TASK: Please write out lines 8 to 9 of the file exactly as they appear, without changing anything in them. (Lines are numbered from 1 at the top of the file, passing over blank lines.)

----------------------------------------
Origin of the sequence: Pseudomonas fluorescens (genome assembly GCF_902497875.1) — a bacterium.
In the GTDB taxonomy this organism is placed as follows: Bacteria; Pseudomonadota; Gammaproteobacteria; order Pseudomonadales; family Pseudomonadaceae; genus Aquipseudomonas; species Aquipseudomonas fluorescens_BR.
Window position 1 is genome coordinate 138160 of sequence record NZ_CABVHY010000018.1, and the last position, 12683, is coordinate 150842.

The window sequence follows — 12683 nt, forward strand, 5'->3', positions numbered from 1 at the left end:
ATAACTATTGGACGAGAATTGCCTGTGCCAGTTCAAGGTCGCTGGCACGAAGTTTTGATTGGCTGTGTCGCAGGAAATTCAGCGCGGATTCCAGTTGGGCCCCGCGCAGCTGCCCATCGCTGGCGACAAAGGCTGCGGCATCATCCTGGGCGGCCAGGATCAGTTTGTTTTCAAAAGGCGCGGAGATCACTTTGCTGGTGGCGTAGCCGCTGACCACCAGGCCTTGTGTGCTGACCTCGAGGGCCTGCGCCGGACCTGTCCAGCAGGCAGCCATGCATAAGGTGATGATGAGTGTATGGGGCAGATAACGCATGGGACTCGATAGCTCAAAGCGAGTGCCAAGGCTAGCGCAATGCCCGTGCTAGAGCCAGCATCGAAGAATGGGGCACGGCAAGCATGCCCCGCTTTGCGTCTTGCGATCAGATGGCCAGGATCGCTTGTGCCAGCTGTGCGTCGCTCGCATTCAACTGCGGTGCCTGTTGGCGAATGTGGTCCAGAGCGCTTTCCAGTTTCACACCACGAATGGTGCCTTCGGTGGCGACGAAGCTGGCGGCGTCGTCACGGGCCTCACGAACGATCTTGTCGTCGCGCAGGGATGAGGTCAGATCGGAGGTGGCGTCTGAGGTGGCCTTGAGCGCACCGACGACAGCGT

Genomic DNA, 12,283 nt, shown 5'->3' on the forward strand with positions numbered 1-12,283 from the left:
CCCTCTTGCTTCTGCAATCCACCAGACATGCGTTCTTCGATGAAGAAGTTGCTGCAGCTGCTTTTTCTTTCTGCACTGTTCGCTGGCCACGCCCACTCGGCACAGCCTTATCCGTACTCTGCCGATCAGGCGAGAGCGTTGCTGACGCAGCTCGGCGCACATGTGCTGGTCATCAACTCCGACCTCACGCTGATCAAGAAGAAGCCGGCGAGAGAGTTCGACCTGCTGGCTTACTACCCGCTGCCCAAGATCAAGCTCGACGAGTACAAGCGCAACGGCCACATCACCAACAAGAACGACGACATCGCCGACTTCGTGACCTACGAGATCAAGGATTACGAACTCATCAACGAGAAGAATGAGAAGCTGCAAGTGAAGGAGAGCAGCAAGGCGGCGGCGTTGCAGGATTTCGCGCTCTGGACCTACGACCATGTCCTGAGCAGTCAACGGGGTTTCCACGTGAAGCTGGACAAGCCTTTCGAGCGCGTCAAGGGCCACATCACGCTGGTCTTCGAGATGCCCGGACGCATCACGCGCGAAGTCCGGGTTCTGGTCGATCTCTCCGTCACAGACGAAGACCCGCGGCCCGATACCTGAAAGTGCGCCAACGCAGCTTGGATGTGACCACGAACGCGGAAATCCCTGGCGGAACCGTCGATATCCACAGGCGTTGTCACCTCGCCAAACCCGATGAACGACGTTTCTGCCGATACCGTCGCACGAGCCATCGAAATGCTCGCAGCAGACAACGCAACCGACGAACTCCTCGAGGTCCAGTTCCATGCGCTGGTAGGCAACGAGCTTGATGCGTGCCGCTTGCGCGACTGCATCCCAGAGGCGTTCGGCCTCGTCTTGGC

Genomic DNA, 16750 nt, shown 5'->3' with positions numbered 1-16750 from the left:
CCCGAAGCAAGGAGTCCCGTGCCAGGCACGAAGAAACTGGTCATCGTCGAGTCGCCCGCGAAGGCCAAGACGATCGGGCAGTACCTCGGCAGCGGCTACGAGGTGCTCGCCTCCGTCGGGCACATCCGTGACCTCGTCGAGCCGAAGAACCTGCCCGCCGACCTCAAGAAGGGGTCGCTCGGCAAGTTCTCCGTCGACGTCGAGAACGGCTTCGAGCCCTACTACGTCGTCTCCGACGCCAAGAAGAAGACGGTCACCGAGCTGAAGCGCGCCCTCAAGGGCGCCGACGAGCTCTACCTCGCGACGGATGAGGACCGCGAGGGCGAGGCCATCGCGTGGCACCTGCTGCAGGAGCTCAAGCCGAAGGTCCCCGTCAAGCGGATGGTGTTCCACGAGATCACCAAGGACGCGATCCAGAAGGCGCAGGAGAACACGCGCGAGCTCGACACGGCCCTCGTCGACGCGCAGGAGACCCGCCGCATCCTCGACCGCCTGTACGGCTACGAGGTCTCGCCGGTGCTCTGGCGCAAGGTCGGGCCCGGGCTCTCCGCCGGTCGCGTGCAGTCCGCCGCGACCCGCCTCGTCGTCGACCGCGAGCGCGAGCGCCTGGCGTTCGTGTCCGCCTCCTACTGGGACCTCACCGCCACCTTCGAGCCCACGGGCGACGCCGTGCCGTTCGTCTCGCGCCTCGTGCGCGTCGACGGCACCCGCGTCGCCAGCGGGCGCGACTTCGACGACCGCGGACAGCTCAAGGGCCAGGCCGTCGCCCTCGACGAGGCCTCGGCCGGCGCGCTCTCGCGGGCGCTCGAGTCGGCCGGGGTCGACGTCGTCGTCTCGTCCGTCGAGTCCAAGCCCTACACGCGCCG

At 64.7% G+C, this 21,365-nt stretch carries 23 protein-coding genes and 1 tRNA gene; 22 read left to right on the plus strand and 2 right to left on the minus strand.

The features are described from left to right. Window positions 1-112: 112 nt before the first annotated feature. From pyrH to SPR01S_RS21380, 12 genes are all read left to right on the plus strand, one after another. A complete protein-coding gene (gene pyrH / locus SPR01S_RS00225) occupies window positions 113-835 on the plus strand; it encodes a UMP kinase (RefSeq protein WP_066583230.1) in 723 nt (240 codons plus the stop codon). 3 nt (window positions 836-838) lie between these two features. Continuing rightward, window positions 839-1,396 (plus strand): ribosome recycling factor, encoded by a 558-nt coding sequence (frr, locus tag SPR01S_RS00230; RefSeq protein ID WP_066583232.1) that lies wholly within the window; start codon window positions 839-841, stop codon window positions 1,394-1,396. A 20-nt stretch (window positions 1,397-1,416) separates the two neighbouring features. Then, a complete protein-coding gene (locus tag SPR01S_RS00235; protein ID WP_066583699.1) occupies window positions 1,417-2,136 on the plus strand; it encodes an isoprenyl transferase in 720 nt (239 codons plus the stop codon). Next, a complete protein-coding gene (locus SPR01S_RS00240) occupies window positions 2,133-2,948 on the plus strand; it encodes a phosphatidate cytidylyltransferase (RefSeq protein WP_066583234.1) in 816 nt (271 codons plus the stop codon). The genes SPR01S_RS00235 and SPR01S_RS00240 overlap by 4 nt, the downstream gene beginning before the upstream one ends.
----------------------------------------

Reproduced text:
Genomic DNA, 16750 nt, shown 5'->3' with positions numbered 1-16750 from the left:
CCCGAAGCAAGGAGTCCCGTGCCAGGCACGAAGAAACTGGTCATCGTCGAGTCGCCCGCGAAGGCCAAGACGATCGGGCAGTACCTCGGCAGCGGCTACGAGGTGCTCGCCTCCGTCGGGCACATCCGTGACCTCGTCGAGCCGAAGAACCTGCCCGCCGACCTCAAGAAGGGGTCGCTCGGCAAGTTCTCCGTCGACGTCGAGAACGGCTTCGAGCCCTACTACGTCGTCTCCGACGCCAAGAAGAAGACGGTCACCGAGCTGAAGCGCGCCCTCAAGGGCGCCGACGAGCTCTACCTCGCGACGGATGAGGACCGCGAGGGCGAGGCCATCGCGTGGCACCTGCTGCAGGAGCTCAAGCCGAAGGTCCCCGTCAAGCGGATGGTGTTCCACGAGATCACCAAGGACGCGATCCAGAAGGCGCAGGAGAACACGCGCGAGCTCGACACGGCCCTCGTCGACGCGCAGGAGACCCGCCGCATCCTCGACCGCCTGTACGGCTACGAGGTCTCGCCGGTGCTCTGGCGCAAGGTCGGGCCCGGGCTCTCCGCCGGTCGCGTGCAGTCCGCCGCGACCCGCCTCGTCGTCGACCGCGAGCGCGAGCGCCTGGCGTTCGTGTCCGCCTCCTACTGGGACCTCACCGCCACCTTCGAGCCCACGGGCGACGCCGTGCCGTTCGTCTCGCGCCTCGTGCGCGTCGACGGCACCCGCGTCGCCAGCGGGCGCGACTTCGACGACCGCGGACAGCTCAAGGGCCAGGCCGTCGCCCTCGACGAGGCCTCGGCCGGCGCGCTCTCGCGGGCGCTCGAGTCGGCCGGGGTCGACGTCGTCGTCTCGTCCGTCGAGTCCAAGCCCTACACGCGCCG